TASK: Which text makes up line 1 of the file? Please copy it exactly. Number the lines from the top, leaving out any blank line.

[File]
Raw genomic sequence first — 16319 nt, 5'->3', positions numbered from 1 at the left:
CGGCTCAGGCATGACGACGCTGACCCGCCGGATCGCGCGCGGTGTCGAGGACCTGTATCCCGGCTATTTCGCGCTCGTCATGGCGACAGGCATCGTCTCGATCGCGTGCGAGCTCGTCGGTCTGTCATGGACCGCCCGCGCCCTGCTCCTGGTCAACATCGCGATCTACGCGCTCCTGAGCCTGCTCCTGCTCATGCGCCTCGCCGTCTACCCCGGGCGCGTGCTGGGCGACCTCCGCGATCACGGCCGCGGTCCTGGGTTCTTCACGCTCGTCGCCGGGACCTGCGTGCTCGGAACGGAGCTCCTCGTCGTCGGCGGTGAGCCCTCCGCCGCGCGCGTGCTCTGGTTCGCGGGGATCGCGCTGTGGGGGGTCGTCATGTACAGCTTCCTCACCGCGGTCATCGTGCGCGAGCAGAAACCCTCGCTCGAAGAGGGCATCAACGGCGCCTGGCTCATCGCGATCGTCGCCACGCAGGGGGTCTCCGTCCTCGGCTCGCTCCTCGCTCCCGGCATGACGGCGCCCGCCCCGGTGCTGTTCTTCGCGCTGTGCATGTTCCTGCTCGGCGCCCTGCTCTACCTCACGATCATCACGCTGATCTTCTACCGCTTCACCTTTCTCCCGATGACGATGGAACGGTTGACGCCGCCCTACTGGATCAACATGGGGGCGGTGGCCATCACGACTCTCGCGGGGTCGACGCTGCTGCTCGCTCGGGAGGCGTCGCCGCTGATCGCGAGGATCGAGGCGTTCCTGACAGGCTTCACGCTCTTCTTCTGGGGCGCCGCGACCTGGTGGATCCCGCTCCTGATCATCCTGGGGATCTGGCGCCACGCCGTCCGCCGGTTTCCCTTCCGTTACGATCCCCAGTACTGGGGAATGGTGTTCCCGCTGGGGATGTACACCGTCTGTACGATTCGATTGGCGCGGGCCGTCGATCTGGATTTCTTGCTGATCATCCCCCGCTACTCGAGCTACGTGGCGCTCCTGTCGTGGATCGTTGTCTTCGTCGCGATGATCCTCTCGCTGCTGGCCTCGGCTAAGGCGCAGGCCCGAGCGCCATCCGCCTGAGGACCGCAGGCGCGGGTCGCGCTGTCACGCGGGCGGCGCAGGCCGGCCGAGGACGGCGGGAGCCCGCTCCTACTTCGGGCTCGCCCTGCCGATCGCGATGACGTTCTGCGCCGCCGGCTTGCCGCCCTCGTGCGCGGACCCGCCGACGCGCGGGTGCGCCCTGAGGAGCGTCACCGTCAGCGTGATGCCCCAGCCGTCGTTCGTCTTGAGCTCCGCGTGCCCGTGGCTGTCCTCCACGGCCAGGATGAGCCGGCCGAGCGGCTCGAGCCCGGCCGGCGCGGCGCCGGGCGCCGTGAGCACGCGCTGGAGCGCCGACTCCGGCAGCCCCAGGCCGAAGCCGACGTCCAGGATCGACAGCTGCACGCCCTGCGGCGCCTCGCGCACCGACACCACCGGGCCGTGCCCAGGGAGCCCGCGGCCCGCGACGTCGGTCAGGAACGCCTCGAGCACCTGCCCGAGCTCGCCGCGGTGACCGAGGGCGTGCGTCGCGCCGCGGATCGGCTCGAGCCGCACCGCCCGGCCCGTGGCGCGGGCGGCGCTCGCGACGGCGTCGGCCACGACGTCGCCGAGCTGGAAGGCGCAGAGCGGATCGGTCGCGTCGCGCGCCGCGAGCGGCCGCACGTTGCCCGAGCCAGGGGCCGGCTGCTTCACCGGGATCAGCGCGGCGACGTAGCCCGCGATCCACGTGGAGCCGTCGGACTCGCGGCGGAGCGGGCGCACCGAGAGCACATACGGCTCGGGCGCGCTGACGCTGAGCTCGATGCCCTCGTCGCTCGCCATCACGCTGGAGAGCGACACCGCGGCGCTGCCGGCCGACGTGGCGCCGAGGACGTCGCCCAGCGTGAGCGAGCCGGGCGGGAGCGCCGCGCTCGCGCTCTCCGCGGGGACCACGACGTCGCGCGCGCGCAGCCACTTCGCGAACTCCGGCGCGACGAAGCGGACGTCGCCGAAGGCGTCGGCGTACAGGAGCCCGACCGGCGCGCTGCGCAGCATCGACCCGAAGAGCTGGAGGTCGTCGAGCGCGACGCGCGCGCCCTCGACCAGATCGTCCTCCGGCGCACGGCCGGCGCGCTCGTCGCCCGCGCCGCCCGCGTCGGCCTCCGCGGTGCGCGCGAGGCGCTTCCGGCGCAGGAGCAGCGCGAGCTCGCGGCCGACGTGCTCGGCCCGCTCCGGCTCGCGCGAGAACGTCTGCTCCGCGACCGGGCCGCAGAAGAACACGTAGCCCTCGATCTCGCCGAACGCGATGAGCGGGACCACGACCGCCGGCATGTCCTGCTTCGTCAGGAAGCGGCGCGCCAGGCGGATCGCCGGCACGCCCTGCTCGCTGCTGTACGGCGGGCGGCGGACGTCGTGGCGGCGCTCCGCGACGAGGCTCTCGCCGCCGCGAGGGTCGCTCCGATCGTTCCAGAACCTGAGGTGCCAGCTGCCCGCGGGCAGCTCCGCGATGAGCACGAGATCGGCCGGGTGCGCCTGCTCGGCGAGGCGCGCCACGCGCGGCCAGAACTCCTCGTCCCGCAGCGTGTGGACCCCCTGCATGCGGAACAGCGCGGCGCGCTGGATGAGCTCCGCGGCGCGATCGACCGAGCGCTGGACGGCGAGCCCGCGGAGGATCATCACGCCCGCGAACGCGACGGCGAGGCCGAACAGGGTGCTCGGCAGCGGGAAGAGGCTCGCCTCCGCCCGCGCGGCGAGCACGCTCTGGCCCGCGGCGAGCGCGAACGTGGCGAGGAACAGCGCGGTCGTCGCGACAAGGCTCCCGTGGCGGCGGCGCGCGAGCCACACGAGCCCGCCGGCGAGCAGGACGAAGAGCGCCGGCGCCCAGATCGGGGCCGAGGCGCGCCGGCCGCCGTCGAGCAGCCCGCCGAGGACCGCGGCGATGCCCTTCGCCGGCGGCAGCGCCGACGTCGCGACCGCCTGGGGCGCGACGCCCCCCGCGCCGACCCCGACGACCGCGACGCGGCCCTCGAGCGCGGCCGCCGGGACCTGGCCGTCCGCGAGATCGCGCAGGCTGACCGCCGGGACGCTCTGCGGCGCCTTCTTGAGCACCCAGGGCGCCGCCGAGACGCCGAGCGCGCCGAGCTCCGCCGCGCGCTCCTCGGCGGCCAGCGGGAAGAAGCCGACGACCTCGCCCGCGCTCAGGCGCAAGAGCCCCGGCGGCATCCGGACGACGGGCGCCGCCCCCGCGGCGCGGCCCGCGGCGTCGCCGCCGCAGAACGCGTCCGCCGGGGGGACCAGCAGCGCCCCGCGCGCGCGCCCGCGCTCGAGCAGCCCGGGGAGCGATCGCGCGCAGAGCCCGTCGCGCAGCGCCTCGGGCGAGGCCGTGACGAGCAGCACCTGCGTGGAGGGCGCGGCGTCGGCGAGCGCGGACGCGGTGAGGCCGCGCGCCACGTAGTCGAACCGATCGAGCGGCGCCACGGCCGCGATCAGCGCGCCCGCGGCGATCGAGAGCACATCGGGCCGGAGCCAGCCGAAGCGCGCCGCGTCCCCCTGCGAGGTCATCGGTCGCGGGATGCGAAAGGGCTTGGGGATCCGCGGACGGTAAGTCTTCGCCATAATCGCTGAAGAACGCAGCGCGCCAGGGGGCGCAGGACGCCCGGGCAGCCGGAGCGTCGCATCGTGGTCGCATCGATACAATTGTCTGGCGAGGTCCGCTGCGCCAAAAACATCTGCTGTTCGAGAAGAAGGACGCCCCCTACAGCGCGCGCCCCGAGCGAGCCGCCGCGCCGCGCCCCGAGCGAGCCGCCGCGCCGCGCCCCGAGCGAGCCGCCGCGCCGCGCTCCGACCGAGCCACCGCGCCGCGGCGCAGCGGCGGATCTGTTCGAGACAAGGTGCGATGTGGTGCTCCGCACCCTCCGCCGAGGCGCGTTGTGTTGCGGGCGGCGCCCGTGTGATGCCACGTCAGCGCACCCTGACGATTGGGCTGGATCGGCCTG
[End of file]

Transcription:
Raw genomic sequence first — 16319 nt, 5'->3', positions numbered from 1 at the left: